The Appointments Committee of Parliament has received a list of eleven judicial officials and one executive director of the Financial Intelligence Authority for consideration as Acting High Court Judges.
Jamson Karemani Karemeera, the current Public Relations Officer, was one of the nominees, according to the notification sent by the Clerk to Parliament, Adolf Mwesigye.
Jameson Karemani Karemeera, the high court’s public relations officer, is among the candidates for acting judges on the list.
Other candidates are Jacqueline Mwondha, Dr. Akello Echookit Christine, Makumbi David Samson Lwokya, Nabakooza Flavia, Mwaaka Philip Willebrord, Naluzze Aisha Batala, Kania Rosette Comfort, Mubagumya Tumusiime Patience Emily, and Lubega Farouq. The position of executive director of the Financial Intelligence Authority has also been suggested for Samuel Were Wandera.
In the past, the appointment of judges in an acting capacity has caused controversy. Detractors, such as the Uganda Law Society, have claimed that doing so threatens the rule of law and weakens the independence of the court.
The organisation underlined its concerns regarding acting appointments in their most recent quarterly report, but praised the appointment of more judicial officers as a positive step towards improving the efficiency of the judiciary.
In a recent post-event press conference, Bernard Oundo emphasised the importance of protecting the judiciary’s independence. The public considers that appointing judges in an interim capacity undermines the independence of the judiciary.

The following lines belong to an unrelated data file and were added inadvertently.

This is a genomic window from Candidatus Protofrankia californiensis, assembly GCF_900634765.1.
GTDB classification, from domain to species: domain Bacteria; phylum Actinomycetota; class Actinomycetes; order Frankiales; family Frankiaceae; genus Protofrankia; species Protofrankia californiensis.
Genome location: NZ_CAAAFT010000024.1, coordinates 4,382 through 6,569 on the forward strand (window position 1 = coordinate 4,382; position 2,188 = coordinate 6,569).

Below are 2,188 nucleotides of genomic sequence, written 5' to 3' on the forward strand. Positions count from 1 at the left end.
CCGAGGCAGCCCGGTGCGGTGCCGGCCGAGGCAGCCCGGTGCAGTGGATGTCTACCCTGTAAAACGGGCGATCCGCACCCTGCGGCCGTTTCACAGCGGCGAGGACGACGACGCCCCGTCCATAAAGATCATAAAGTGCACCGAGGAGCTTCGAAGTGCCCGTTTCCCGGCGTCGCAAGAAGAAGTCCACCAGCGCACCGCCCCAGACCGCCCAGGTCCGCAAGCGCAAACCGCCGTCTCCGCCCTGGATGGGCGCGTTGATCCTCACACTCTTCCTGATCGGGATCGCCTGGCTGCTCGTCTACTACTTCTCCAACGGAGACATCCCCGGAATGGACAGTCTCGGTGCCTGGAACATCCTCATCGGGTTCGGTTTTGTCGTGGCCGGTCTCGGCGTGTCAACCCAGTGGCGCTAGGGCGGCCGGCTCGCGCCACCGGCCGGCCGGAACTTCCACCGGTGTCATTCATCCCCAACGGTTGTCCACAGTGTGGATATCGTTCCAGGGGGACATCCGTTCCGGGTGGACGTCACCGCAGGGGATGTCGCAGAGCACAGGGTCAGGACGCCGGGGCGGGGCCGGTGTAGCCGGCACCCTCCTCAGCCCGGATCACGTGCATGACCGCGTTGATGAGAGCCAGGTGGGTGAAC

Don Busingye Kabumba of Makerere University Law and human rights activist Steven Karamagi filed a lawsuit in 2022 to challenge the nomination of judges serving in an acting capacity.
Due to infringement of multiple fundamental provisions, the court declared the appointments to be unlawful. The Judicial Service Commission was ordered by the court to regularise the 16 judges’ appointments within six months.
The Judicial Service Commission Rules of 2005 Section 19 allows the commission the authority to advise on the nature of appointments to be made, although the Attorney General subsequently disputed the decision.
Concerns regarding the independence of the court have been raised in light of the nomination of eleven judicial personnel, including the Public Relations Officer, Jameson Karemani Karemeera, for acting judge positions. The practise has drawn criticism from the Uganda Law Society, which emphasises how it jeopardises the rule of law.
The legal issues and ensuing appeals concerning the appointment of judges in an acting capacity bring to light the ongoing discussion over the best way to make judicial appointments.
Stakeholders concerned with safeguarding the independence and integrity of the judiciary will closely observe the results as the Appointments Committee of Parliament evaluates the nominations.